25 years is a long time in business. Andy Hawkes talks us through the journey we’ve taken and looks forward to 25 more years.
OK so this isn’t strictly a travel-related article. There’ll be no tips on travelling, no stories of travelling nightmares or dangerous situations in far-off climbs. This isn’t a travelogue. Instead I want to tell you about the journey we have taken as an organisation, about the external forces that affect the paths we tread, and of our future direction of travel.
In 2020 Cardinus will have reached the grand age of 25. In business terms, we’re no longer the sprightly young organisation taking on all comers. We’re survivors of the business boxing ring, with a few scars and bruises, a bit of a cut above the eye, but with the right skills and staying power to have made it through the fight.
Data is scant on survival rates of UK 25-year old companies, but with just under half of companies making it past 5 years, it’s quite something to have made it to this remarkable milestone.
The 25 Year Journey to Now
Back in 1995 we had no conception of the world 25 years from now. But we knew technology would make a big impact, and that’s how our first foray into enterprise software came into being. Post-1992, when the DSE regulations were initially brought into law, the world of the workstation was in its infancy but becoming more and more de rigueur, slowly transforming the work environment.
When we introduced our first piece of software in 1995, Workstation Safety Plus, our sales team would invite beleaguered health and safety professionals to demo our innovation on 12 3.5” floppy disks. This was the future.
It seems ludicrous now to imagine a 12-disk program being such an innovation, but customers loved how simple it was to use compared to the alternative (an alternative still very much in play) of manually tackling DSE risk assessment.
Over the years we introduced program after program to help customer through similar issues, with our next e-learning program, Health and Safety Introduction, being swiftly brought in in 1996.
A full ten years later we began supporting THB Fleet, who eventually became our parent company in 2007. We then brought in our own fleet risk division, providing driver and fleet risk support for thousands of drivers across the UK.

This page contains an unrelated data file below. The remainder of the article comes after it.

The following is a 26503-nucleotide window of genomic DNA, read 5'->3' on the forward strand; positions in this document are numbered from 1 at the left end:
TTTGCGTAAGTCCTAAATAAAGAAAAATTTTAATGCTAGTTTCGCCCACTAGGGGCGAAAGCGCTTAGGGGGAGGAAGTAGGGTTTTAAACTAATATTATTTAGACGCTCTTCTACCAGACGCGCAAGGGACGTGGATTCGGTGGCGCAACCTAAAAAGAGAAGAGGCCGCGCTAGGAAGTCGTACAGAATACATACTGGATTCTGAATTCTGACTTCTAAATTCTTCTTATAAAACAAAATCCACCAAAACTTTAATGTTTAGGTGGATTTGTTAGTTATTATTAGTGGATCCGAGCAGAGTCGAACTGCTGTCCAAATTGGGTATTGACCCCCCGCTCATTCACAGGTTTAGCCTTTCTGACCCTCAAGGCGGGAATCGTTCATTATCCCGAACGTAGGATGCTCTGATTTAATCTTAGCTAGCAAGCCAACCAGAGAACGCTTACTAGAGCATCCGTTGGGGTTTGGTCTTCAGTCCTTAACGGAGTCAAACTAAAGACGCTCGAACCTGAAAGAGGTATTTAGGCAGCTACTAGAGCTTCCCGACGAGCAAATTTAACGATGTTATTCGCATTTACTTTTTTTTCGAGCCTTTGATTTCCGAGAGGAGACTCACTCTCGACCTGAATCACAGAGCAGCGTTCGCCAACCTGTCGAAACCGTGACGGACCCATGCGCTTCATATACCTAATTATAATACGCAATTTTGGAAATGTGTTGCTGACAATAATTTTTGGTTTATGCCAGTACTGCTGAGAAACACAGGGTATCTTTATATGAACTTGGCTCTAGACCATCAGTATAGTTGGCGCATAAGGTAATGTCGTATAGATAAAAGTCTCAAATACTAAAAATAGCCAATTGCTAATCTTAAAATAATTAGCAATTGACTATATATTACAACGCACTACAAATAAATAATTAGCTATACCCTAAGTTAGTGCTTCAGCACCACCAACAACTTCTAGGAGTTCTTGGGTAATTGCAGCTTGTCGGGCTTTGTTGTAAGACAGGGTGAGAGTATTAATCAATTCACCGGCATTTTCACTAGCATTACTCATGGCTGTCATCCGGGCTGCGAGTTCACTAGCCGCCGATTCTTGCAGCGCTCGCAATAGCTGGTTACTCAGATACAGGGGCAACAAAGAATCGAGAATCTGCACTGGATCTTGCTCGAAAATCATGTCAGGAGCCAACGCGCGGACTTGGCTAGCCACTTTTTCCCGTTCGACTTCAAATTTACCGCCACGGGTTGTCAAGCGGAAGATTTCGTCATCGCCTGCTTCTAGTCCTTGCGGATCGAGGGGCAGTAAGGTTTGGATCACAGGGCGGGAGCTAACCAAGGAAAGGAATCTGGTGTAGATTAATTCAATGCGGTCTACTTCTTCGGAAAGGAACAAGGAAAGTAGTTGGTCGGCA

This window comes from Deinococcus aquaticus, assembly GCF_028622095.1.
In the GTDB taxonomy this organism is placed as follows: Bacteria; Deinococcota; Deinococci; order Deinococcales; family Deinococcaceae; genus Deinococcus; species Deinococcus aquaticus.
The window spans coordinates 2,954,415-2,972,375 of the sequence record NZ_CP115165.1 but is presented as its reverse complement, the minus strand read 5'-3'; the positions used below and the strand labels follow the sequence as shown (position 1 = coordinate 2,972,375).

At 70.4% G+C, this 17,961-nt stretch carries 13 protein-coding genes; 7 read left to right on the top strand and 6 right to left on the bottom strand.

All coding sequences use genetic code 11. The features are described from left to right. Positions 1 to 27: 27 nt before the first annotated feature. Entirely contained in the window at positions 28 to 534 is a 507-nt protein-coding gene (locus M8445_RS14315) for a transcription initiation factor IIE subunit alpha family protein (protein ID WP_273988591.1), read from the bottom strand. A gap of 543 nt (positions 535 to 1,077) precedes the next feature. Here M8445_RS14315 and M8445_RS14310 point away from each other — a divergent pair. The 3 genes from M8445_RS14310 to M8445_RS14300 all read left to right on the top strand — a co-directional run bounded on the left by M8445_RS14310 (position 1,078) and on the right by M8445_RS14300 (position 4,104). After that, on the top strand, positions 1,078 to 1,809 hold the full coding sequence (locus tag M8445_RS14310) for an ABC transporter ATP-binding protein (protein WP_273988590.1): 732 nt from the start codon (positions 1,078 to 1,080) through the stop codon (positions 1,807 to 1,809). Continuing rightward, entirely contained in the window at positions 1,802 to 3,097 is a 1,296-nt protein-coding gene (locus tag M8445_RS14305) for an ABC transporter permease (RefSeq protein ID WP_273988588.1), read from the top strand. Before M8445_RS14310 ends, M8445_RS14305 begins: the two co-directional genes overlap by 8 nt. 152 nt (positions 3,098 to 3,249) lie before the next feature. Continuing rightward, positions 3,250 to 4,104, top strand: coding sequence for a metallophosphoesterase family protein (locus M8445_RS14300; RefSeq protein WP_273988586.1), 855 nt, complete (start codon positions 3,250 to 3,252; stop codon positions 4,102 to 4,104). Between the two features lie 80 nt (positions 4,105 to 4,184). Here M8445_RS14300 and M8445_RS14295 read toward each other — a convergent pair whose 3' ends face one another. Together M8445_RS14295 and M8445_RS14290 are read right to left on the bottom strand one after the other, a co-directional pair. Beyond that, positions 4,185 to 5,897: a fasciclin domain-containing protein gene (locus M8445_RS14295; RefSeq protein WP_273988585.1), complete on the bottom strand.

Expanding again in 2009, we were able to reach a whole new market with property assessments and risk surveys. It brought to Cardinus a range of asset services beyond employee risk we’d traditionally focused on.
Our first health and safety consultancy client came in 2010 and opened doors to providing expert tactical and strategic support for organisations. The culmination of this came in 2018 with the acquisition of Andy Neal, a security risk consultant and trainer. This expanded our health and safety provision to include personal safety, travel safety and security risk.
The journey to now has seen Cardinus transform from a software provider to a full service, software-powered, risk management company.
And What of the Next 25 Years?
I don’t pretend to be a futurist but every article these days impresses upon us that we’re at the precipice of a new technological future. This future, powered by AI, automation, robotics, biotechnology, quantum computing and a whole lot more, will see the workplace changing again, just like the transformation of the office space at the beginning of the nineties.
So, what will the next 25 years look like, and how will that impact the health and safety industry?
The EU-OSHA Foresight on digitalisation report gives a good indication into the types of technological, cultural and societal changes that are likely to occur that impact our industry.
The implications for the occupational health industry are split into 6 categories that cover the work people do, the tools they use, how we learn and train, the structure of the work environment, how we’re managed and how changes in wider society impacts work.
Some of they key drivers that will impact our products are changes such as technology that allow employees to be unshackled from workstations with gestural, voice and even brain-to-computer interfaces, mobile autonomous robotics and exoskeletons that free employees from strenuous manual handling, an increase in lone workers and dehumanisation of the workspace, contractual changing relationships between employer and employee and much more.
The Direction of Travel
It’s a fascinating read that juxtaposes technological innovation against both dehumanising and empowering outcomes. For OSH suppliers like Cardinus, the future must be a connected, integrated workplace that supports the health and safety outcomes of employees and organisations alike. Cardinus will no doubt be at the forefront of that discussion, providing the appropriate technological solution that enables workers and employers to benefit from new innovations.